22 Photographs Cataloging the Edmund Fitzgerald Disaster and the Dives to Rediscover the Wreckage

MPR News

The SS Edmund Fitzgerald was an American Great Lakes freighter that sank, during a storm, in Lake Superior on November 10, 1975. When launched on June 7, 1958, she was the largest ship on the Great Lakes.

The SS Fitzgerald carried taconite iron ore from the mines near Duluth, Minnesota to the iron works in Detroit, Toledo, and to other ports as well.

On November 9, with Captain Ernest M. McSorley was in command, and fully loaded with iron ore, she embarked from Superior, Wisconsin towards a steel mill near Detroit. The next day the SS Edmund Fitzgerald was caught in a tempest. The storm boasted hurricane-force winds and waves up to 35 feet high. Shortly after 7:10 p.m. the ship sank to the bottom of Lake Superior 530 feet deep. She was only 17 miles from Whitefish Bay.

Her crew of 29 sailors did not survive. No bodies were recovered.

A U.S. Navy Lockheed P-3 Orion aircraft equipped to detect magnetic anomalies (usually meant to detect submarines) found the wreck on November 14, 1975.

From May 20-28, 1976, the U.S. Navy dove the wreck using the unmanned submersible, CURV-III. They found the Edmund Fitzgerald lying in two large pieces. In 1980, Jean-Michael Cousteau (son of Jacques Cousteau), sent two divers from their ship, the RV Calypso, in the first manned submersible dive.

In 1989, the Michigan Sea Grant Program organized a three-day dive to survey the Fitzgerald. The primary objective was to record a 3D videotape for use in museums, educational programs, and promotional videos.

In 1994, diver Fred Shannon and organized a privately funded dive. Shannon’s dive group discovered the remains of a crew member still wearing his life vest.

On July 4th, 1995, a dive team recovered the SS Edmund Fitzgerald’s bell after 20 years of being at the bottom of Lake Superior.

The Edmund Fitzgerald was built at the Great Lakes Engineering Works in River Rouge and launched in 1958. Great Lakes Maritime Institute
The new Edmund Fitzgerald about to be entered into the water, June 7, 1958. imgur
The largest and longest vessel ever built on the Great Lakes, the 729-foot ore carrier SS Edmund Fitzgerald, slides into the launching basin, on June 7, 1958, in Detroit, Michigan. Two more months of interior work remain, before the $8,000,000 ship is put into service. Her capacity will be 26,000 tons and her speed up to 16 miles per hour. AP
The deck and cockpit of the Edmund Fitzgerald. Great Lakes Maritime Institute
The Edmund Fitzgerald docked. MLive
The Edmund Fitzgerald in comparison to two other ships on Lake Superior. Pinterest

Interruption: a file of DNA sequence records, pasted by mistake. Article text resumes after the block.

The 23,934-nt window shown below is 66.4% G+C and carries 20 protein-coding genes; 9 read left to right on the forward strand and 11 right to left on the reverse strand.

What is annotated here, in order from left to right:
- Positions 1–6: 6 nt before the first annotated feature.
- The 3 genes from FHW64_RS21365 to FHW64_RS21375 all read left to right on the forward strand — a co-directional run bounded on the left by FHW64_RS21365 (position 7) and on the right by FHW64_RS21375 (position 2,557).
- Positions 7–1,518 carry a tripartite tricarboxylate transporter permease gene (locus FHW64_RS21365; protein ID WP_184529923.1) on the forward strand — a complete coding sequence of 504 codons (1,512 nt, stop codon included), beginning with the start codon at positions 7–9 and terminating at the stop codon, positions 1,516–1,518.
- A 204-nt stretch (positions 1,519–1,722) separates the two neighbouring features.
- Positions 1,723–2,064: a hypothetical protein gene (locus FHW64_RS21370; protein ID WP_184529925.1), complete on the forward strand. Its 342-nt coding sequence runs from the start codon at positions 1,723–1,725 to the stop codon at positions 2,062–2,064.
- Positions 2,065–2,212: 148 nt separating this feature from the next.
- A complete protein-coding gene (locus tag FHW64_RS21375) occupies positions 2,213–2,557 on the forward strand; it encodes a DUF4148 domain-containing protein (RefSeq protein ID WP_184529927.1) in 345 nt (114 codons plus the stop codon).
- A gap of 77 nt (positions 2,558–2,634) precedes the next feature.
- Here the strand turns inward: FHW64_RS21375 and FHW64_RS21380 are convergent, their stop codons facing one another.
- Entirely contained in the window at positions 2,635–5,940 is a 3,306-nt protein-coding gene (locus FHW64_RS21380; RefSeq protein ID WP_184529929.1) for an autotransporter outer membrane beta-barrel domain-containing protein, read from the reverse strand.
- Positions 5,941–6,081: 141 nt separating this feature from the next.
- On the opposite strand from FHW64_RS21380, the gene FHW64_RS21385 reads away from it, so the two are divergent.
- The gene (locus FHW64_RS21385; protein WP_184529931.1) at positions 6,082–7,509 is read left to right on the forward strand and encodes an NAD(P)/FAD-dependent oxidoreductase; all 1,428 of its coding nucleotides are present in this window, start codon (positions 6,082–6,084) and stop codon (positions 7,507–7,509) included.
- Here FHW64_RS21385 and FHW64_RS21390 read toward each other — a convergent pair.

The iron ore freighter Edmund Fitzgerald sank to the bottom of Lake Superior during a hurricane-like storm on the night of Nov. 10, 1975. Great Lakes Maritime Institute
The U.S. Navy remotely operated vehicle CURV-III was brought in to survey the Edmund Fitzgerald wreckage in spring 1976. Fred Stonehouse, U.S. Coast Guard
Father Theodore J. Brodeur sprinkles holy water on the research submarine Delta Monday, July 25, 1994, in Sault Ste. Marie, Mich., the day before a series of dives on the Edmund Fitzgerald. AP Photo
Researches prepare to embark in the research submarine Celia on the first dive of the day Monday, July 4, 1994, to explore the wreck of the Edmund Fitzgerald in Lake Superior at Whitefish Point, Mich. AP
This photograph shows the Edmund Fitzgerald’s pilot house. The ship’s final resting place is 530 feet beneath the surface of Lake Superior, 17 miles off Whitefish Point on Michigan’s Upper Peninsula. Great Lakes Shipwreck Museum
Image of the Edmund Fitzgerald shipwreck taken during a dive in 1995 to recover the ship’s bell. The ship sank in a storm off Whitefish Point in Lake Superior on Nov. 10, 1975. Great Lakes Shipwreck Museum
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  • TaxiManSteve

    The 12th photo is not of the Fitz. It looks like a rendition of another, older wreck probably located by the Great Lakes Shipwreck Museum divers.

    • Jacob Miller

      Thank you for pointing this out. Corrections have been made.

    • drquantum

      So it’s another one that has a name with the letters ‘und Fitzgerald’ written on it? Perhaps the “Harald und Fitzgerald”, or the “Hildegard und Fitzgerald”??

      • drquantum

        Or are you referring to the one of the screw? How do you know it’s not the Fitzgerald’s screw?

    • TaxiManSteve

      They took it down. Photo once there had divers on an older wreck. Not something you’d see at 500 feet. Well, good for them self-correcting.

  • soapysmith

    What a night that was

  • Brian Stover

    I never new they recovered a body,,i wonder if they left him down there, as it would be his grave so to speak

    • TaxiManSteve

      Actually one of the early exploration did have a photo of a lower body part and it was photographed. It didn’t go over too well so it wasn’t continued to be made available.

    • Karen Richards

      Yes, they left him down there. The wreck is in Canadian waters and is a protected site.